Cai's hair used to be like cotton candy. The only time it was ever smooth was when she was fresh out of the bath - we'd brush it down in broad strokes - right down to the tiny lip at the bottom that threatened to curl - and the next morning it would be a tiny seething mess of cotton, unwilling to remain tamed.
She had enormous blue eyes framed with thick lashes. Her forehead came with a dent across it, just like her daddy's. Her fingernails and toe nails were always chewed right down to the nub, and she wore her baby teeth out chewing on every hard plastic object she could find. She was smart... like crazy smart. She could memorize long passages - and was willing to perform them on demand. Yet even though she seemed to thrive on performance, she was intensely shy. People exhausted her and she was six before i saw her voluntarily make eye contact with an adult. She listened - and remembered what she heard. She understood nuances in adult conversation and implications beyond her years.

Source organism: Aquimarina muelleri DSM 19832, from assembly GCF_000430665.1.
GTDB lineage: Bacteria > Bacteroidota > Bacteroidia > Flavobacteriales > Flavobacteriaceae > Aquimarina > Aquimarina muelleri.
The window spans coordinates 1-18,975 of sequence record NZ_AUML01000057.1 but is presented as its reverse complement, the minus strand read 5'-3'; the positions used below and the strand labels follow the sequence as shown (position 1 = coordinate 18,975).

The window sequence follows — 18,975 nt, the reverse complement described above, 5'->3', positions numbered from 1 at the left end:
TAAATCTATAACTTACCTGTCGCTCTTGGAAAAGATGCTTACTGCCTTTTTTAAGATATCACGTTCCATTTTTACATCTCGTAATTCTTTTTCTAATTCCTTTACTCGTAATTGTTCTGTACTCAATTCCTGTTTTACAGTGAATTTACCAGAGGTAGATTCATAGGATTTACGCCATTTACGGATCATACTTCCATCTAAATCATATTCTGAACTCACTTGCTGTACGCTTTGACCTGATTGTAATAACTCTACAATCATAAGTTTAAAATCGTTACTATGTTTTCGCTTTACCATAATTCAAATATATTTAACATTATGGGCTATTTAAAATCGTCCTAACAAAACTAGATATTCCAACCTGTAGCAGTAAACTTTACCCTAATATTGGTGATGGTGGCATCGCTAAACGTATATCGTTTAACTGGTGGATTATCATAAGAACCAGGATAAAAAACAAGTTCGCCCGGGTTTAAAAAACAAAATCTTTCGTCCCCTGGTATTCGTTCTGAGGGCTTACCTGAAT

She was unique, my firstborn.
And now... on the very cusp of 16, she twists her neck elegantly to smile at her daddy as she works in the kitchen.
"Are you proud of me, dad? Are you proud that i'm in my second last year of highschool?"
And she catches him off guard - this gruff daddy-man. He suddenly wraps his arms around her thin frame and i wonder if i am the only one to catch the undercurrent in his tone as he tries to laugh, "Let's not talk about that right now..." (or ever... his voice implies).
And it scares us - to feel like children yet - while our children grow.
It scares me this wild fierce pride that comes in pounding waves of love and hope and surrender.
And her cotton hair is tamed, her nail beds repaired... Adulthood beckons.